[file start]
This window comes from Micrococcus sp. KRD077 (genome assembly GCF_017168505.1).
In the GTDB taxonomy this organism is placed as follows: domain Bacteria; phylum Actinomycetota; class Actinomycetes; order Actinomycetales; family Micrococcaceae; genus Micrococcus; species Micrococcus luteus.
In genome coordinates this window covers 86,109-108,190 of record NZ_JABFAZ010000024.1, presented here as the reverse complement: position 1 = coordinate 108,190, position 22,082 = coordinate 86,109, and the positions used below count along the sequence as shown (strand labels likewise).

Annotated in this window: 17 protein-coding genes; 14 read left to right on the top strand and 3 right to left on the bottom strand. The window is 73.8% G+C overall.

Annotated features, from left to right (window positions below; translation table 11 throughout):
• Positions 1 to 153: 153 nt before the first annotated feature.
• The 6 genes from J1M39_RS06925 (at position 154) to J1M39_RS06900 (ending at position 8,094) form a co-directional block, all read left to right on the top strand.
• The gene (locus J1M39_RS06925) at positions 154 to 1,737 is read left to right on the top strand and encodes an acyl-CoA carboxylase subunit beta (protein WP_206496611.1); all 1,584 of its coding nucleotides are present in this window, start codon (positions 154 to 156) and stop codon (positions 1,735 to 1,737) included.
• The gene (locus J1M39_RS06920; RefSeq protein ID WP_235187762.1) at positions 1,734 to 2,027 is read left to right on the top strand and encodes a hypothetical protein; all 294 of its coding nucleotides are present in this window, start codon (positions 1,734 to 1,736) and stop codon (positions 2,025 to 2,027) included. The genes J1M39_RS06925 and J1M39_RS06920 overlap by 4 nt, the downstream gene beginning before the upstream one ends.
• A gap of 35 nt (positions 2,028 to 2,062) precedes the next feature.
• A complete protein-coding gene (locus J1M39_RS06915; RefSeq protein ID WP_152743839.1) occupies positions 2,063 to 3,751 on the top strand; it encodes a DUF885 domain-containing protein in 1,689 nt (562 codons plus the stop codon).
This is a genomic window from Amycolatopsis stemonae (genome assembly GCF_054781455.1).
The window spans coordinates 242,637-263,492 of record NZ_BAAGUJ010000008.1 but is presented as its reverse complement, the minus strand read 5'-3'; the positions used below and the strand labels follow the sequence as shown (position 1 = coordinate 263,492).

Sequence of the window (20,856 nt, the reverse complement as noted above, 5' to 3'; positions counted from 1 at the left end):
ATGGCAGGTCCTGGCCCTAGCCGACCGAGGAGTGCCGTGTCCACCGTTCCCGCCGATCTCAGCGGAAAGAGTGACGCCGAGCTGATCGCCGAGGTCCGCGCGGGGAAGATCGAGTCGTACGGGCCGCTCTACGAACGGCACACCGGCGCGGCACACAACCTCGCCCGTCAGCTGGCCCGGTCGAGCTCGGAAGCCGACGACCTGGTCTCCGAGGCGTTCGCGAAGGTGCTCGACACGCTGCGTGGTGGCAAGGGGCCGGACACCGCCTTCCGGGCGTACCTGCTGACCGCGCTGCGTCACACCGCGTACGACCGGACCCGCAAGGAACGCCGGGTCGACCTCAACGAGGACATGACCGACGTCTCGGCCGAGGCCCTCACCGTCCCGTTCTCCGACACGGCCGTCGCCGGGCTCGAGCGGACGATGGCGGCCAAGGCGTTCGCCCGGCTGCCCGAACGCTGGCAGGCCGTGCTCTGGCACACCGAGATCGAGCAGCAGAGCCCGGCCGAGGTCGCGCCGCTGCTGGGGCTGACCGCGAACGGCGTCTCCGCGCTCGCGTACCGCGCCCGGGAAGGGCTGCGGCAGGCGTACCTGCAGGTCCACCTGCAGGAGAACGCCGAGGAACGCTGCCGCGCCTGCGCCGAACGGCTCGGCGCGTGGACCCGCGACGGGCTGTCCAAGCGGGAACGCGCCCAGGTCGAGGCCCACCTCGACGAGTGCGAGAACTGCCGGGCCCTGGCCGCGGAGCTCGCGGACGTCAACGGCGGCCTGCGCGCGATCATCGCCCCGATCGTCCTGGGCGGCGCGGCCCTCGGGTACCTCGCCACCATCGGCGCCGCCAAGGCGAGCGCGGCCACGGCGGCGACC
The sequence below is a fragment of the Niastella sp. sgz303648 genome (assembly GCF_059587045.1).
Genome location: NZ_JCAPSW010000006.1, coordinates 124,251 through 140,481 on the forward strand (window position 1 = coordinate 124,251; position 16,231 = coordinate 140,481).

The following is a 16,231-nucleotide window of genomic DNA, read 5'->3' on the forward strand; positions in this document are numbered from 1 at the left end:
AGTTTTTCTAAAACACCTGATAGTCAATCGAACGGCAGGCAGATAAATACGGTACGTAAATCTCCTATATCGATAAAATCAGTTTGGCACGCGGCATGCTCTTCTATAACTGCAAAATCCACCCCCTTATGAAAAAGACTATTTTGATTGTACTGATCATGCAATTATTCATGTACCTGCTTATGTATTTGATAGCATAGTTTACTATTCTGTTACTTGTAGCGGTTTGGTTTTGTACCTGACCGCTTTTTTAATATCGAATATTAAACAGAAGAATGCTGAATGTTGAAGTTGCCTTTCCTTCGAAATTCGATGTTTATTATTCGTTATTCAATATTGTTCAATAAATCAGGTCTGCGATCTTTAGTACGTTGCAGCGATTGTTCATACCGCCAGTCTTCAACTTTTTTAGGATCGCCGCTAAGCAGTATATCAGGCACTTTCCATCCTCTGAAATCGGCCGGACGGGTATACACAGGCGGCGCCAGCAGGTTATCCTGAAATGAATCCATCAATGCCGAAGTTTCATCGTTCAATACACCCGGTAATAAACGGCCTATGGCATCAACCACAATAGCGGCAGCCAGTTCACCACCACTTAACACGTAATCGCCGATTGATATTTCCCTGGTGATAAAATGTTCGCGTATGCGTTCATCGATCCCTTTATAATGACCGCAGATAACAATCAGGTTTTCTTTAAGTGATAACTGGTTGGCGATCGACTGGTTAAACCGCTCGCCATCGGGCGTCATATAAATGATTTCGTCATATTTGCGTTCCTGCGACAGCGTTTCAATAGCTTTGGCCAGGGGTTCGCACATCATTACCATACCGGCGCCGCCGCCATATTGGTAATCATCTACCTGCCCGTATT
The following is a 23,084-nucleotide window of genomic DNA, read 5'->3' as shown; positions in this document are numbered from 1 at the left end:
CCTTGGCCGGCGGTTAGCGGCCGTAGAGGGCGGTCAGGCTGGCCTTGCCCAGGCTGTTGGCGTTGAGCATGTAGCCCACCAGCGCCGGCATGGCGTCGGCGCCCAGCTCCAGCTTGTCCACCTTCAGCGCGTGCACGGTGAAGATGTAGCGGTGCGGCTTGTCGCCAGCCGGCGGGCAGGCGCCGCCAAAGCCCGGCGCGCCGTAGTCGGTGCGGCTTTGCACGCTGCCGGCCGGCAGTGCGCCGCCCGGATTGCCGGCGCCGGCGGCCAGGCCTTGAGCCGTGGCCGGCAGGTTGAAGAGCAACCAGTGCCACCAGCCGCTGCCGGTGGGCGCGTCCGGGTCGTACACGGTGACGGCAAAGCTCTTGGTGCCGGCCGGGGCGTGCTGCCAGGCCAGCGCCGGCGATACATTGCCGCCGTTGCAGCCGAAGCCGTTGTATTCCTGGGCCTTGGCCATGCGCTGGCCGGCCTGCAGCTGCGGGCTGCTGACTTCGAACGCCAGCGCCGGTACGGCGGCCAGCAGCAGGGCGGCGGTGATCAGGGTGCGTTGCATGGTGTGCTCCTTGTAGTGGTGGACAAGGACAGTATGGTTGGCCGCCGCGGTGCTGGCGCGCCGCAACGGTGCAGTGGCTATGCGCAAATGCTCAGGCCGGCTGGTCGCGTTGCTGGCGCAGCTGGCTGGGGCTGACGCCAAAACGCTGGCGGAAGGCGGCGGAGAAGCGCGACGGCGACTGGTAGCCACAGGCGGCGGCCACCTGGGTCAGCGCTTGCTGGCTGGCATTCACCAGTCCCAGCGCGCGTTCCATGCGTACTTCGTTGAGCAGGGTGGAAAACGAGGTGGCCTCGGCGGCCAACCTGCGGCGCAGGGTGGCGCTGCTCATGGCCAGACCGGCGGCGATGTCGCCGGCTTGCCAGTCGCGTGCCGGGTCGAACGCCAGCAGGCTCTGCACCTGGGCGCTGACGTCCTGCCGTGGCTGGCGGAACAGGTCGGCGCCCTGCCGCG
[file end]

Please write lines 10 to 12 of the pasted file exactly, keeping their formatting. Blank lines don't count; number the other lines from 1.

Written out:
• A gap of 35 nt (positions 2,028 to 2,062) precedes the next feature.
• A complete protein-coding gene (locus J1M39_RS06915; RefSeq protein ID WP_152743839.1) occupies positions 2,063 to 3,751 on the top strand; it encodes a DUF885 domain-containing protein in 1,689 nt (562 codons plus the stop codon).
This is a genomic window from Amycolatopsis stemonae (genome assembly GCF_054781455.1).